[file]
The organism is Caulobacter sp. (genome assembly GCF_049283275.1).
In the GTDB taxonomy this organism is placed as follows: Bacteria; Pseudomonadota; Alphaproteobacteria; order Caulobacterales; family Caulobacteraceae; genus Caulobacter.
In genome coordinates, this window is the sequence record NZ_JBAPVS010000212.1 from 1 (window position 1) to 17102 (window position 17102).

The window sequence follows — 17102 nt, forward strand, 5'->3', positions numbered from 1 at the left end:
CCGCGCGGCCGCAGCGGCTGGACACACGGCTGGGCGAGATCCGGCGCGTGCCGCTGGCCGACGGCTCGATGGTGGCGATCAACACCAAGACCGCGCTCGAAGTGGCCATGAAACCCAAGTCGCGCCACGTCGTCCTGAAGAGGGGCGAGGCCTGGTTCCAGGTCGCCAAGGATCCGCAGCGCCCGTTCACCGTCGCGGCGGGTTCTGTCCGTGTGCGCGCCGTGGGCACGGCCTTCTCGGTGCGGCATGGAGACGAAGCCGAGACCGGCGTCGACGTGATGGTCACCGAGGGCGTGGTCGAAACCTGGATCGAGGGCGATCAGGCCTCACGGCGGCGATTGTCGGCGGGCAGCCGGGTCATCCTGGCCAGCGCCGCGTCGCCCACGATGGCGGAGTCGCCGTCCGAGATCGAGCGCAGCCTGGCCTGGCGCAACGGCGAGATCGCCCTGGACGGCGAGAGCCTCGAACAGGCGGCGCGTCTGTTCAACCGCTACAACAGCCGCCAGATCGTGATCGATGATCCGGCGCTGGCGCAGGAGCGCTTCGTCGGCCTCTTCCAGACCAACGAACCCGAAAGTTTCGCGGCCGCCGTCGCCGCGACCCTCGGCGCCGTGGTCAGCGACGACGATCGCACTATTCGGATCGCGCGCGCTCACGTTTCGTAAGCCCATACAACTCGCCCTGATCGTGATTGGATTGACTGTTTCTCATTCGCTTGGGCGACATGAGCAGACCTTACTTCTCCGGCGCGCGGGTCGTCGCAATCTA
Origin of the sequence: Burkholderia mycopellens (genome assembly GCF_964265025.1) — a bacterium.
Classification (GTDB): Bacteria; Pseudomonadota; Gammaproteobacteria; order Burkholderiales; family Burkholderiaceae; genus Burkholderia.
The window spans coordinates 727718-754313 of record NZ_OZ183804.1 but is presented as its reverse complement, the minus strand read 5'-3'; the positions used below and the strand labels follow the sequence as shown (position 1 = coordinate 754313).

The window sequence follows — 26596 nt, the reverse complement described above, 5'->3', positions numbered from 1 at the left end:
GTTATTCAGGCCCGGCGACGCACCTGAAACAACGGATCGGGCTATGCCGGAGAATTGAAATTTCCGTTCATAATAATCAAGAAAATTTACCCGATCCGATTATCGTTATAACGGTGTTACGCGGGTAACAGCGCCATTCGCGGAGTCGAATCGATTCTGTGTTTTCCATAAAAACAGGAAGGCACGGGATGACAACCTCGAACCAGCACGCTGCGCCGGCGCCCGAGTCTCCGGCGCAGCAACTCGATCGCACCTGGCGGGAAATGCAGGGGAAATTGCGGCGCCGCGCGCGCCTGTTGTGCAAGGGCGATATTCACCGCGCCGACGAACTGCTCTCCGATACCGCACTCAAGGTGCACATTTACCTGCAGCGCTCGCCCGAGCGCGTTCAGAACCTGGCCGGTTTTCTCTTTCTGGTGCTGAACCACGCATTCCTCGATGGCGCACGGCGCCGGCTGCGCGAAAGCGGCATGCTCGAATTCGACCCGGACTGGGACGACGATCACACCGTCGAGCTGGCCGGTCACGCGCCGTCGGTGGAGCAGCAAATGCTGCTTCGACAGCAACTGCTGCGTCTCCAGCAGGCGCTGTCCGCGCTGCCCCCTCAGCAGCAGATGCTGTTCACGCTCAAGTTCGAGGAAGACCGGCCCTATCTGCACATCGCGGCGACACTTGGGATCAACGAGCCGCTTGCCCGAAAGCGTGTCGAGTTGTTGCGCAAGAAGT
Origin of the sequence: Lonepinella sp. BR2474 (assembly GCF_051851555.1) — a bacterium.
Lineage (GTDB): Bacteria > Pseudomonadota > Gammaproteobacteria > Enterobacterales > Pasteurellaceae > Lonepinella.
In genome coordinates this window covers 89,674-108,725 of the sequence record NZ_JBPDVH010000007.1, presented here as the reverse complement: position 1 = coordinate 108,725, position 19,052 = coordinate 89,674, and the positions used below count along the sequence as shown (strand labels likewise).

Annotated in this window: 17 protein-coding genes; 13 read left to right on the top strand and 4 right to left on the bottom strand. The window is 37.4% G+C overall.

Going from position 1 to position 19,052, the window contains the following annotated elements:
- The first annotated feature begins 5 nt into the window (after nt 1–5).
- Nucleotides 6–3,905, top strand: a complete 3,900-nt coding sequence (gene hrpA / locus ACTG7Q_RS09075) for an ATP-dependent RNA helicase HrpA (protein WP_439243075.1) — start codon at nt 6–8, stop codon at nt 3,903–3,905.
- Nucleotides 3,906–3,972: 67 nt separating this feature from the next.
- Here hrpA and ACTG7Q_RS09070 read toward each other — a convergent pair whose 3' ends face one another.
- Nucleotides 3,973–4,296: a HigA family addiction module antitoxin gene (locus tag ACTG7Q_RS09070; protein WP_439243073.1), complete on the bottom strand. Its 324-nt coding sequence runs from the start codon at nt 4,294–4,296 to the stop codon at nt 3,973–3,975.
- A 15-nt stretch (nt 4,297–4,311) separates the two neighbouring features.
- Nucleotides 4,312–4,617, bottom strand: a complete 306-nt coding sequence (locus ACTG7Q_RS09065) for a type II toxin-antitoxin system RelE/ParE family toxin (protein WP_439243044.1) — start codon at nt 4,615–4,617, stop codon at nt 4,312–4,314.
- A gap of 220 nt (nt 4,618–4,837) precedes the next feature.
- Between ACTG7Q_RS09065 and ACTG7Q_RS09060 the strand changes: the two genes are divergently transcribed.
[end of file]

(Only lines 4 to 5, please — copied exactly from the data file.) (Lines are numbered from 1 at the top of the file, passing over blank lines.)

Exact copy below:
The window sequence follows — 17102 nt, forward strand, 5'->3', positions numbered from 1 at the left end:
CCGCGCGGCCGCAGCGGCTGGACACACGGCTGGGCGAGATCCGGCGCGTGCCGCTGGCCGACGGCTCGATGGTGGCGATCAACACCAAGACCGCGCTCGAAGTGGCCATGAAACCCAAGTCGCGCCACGTCGTCCTGAAGAGGGGCGAGGCCTGGTTCCAGGTCGCCAAGGATCCGCAGCGCCCGTTCACCGTCGCGGCGGGTTCTGTCCGTGTGCGCGCCGTGGGCACGGCCTTCTCGGTGCGGCATGGAGACGAAGCCGAGACCGGCGTCGACGTGATGGTCACCGAGGGCGTGGTCGAAACCTGGATCGAGGGCGATCAGGCCTCACGGCGGCGATTGTCGGCGGGCAGCCGGGTCATCCTGGCCAGCGCCGCGTCGCCCACGATGGCGGAGTCGCCGTCCGAGATCGAGCGCAGCCTGGCCTGGCGCAACGGCGAGATCGCCCTGGACGGCGAGAGCCTCGAACAGGCGGCGCGTCTGTTCAACCGCTACAACAGCCGCCAGATCGTGATCGATGATCCGGCGCTGGCGCAGGAGCGCTTCGTCGGCCTCTTCCAGACCAACGAACCCGAAAGTTTCGCGGCCGCCGTCGCCGCGACCCTCGGCGCCGTGGTCAGCGACGACGATCGCACTATTCGGATCGCGCGCGCTCACGTTTCGTAAGCCCATACAACTCGCCCTGATCGTGATTGGATTGACTGTTTCTCATTCGCTTGGGCGACATGAGCAGACCTTACTTCTCCGGCGCGCGGGTCGTCGCAATCTA